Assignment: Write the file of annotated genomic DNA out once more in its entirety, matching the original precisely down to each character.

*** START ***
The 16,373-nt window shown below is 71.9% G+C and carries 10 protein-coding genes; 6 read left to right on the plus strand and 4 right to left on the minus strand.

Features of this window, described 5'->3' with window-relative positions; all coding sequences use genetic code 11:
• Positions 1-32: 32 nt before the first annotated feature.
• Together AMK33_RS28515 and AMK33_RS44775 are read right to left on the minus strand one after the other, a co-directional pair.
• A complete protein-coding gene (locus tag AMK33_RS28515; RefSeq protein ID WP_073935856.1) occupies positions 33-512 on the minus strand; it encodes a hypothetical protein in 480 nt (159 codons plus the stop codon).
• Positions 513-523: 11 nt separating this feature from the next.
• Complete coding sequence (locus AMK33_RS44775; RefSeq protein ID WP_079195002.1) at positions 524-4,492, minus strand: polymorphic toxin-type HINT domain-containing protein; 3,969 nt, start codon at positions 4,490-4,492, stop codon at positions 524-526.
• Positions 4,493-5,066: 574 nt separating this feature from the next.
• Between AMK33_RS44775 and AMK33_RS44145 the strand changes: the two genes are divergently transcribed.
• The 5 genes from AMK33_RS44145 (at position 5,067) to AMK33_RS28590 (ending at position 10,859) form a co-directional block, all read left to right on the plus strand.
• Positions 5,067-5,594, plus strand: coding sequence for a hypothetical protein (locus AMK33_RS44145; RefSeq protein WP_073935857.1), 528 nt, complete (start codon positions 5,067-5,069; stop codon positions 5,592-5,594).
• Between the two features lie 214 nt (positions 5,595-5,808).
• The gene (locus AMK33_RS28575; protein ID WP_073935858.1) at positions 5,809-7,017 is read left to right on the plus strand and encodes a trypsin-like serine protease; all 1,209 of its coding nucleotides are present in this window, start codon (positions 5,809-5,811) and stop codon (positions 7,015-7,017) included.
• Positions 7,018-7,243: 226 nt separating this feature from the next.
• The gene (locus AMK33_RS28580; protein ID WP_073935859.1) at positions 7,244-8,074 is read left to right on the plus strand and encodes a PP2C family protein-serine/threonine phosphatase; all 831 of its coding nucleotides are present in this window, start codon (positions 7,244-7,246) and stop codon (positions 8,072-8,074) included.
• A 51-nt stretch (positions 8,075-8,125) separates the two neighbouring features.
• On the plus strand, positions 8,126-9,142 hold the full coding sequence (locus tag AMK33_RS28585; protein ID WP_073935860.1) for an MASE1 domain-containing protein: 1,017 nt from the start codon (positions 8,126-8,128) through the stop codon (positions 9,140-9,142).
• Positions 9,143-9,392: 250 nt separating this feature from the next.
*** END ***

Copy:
The 16,373-nt window shown below is 71.9% G+C and carries 10 protein-coding genes; 6 read left to right on the plus strand and 4 right to left on the minus strand.

Features of this window, described 5'->3' with window-relative positions; all coding sequences use genetic code 11:
• Positions 1-32: 32 nt before the first annotated feature.
• Together AMK33_RS28515 and AMK33_RS44775 are read right to left on the minus strand one after the other, a co-directional pair.
• A complete protein-coding gene (locus tag AMK33_RS28515; RefSeq protein ID WP_073935856.1) occupies positions 33-512 on the minus strand; it encodes a hypothetical protein in 480 nt (159 codons plus the stop codon).
• Positions 513-523: 11 nt separating this feature from the next.
• Complete coding sequence (locus AMK33_RS44775; RefSeq protein ID WP_079195002.1) at positions 524-4,492, minus strand: polymorphic toxin-type HINT domain-containing protein; 3,969 nt, start codon at positions 4,490-4,492, stop codon at positions 524-526.
• Positions 4,493-5,066: 574 nt separating this feature from the next.
• Between AMK33_RS44775 and AMK33_RS44145 the strand changes: the two genes are divergently transcribed.
• The 5 genes from AMK33_RS44145 (at position 5,067) to AMK33_RS28590 (ending at position 10,859) form a co-directional block, all read left to right on the plus strand.
• Positions 5,067-5,594, plus strand: coding sequence for a hypothetical protein (locus AMK33_RS44145; RefSeq protein WP_073935857.1), 528 nt, complete (start codon positions 5,067-5,069; stop codon positions 5,592-5,594).
• Between the two features lie 214 nt (positions 5,595-5,808).
• The gene (locus AMK33_RS28575; protein ID WP_073935858.1) at positions 5,809-7,017 is read left to right on the plus strand and encodes a trypsin-like serine protease; all 1,209 of its coding nucleotides are present in this window, start codon (positions 5,809-5,811) and stop codon (positions 7,015-7,017) included.
• Positions 7,018-7,243: 226 nt separating this feature from the next.
• The gene (locus AMK33_RS28580; protein ID WP_073935859.1) at positions 7,244-8,074 is read left to right on the plus strand and encodes a PP2C family protein-serine/threonine phosphatase; all 831 of its coding nucleotides are present in this window, start codon (positions 7,244-7,246) and stop codon (positions 8,072-8,074) included.
• A 51-nt stretch (positions 8,075-8,125) separates the two neighbouring features.
• On the plus strand, positions 8,126-9,142 hold the full coding sequence (locus tag AMK33_RS28585; protein ID WP_073935860.1) for an MASE1 domain-containing protein: 1,017 nt from the start codon (positions 8,126-8,128) through the stop codon (positions 9,140-9,142).
• Positions 9,143-9,392: 250 nt separating this feature from the next.